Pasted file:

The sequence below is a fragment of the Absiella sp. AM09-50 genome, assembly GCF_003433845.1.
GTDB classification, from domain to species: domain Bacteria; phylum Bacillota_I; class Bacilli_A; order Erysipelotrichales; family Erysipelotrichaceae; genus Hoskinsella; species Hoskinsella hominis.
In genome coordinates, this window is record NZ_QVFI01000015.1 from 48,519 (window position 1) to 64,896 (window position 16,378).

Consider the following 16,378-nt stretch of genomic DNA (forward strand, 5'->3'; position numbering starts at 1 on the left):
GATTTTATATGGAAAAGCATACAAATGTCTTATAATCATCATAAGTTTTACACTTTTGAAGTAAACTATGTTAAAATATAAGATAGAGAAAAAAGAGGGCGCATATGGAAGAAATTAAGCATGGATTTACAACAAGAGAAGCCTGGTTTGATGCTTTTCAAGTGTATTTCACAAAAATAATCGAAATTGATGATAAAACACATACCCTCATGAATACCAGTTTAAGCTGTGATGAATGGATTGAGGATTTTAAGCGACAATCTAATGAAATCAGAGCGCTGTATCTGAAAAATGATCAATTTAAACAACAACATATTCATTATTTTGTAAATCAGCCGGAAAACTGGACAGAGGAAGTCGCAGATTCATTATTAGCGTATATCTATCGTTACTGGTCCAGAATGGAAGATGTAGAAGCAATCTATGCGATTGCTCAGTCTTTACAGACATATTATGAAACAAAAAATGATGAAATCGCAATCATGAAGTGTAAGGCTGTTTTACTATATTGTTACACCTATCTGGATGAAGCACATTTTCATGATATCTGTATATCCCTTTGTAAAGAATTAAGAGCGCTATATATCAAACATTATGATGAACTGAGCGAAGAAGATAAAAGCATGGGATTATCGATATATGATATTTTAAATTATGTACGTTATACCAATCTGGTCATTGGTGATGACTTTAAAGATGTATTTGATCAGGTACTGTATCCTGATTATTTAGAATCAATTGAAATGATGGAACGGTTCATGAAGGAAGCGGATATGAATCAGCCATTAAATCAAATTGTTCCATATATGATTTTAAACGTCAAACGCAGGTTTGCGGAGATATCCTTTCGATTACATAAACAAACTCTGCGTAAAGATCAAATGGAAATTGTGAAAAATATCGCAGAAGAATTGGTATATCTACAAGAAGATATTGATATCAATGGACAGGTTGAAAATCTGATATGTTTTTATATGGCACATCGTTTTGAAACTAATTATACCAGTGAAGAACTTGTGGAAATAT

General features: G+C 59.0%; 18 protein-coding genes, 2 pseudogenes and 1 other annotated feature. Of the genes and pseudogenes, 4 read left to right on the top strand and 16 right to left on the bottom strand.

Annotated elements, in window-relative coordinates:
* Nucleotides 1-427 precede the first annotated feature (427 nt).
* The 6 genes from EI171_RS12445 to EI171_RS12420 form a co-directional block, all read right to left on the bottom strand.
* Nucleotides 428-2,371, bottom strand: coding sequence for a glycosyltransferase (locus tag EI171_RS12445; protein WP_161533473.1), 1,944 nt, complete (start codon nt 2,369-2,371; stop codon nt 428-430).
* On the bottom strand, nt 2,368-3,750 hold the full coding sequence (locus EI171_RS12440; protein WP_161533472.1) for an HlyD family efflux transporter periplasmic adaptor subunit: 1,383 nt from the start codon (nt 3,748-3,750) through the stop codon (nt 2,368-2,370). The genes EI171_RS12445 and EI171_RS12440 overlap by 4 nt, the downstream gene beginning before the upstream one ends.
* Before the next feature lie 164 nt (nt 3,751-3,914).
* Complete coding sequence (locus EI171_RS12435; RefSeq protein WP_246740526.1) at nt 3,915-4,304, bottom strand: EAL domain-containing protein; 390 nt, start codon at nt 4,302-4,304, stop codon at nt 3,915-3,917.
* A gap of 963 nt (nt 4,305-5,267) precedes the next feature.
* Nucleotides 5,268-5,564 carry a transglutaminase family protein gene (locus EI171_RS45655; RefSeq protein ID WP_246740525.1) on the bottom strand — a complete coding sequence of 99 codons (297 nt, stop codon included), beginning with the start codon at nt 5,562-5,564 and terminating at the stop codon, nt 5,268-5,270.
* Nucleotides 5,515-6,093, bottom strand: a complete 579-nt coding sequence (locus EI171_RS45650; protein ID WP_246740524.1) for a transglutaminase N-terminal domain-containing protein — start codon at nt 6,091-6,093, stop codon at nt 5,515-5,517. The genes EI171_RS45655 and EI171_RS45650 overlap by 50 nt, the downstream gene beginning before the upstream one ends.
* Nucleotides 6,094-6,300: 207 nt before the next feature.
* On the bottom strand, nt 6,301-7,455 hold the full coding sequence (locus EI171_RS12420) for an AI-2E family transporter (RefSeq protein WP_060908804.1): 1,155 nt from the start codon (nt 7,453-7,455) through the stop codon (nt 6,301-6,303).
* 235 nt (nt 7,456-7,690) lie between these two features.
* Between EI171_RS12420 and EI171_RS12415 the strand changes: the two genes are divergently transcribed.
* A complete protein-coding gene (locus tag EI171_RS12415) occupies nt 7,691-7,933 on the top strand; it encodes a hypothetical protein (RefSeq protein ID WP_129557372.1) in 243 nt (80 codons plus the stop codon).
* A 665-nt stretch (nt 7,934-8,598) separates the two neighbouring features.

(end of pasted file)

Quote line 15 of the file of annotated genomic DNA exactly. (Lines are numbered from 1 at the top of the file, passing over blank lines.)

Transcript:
* Nucleotides 5,268-5,564 carry a transglutaminase family protein gene (locus EI171_RS45655; RefSeq protein ID WP_246740525.1) on the bottom strand — a complete coding sequence of 99 codons (297 nt, stop codon included), beginning with the start codon at nt 5,562-5,564 and terminating at the stop codon, nt 5,268-5,270.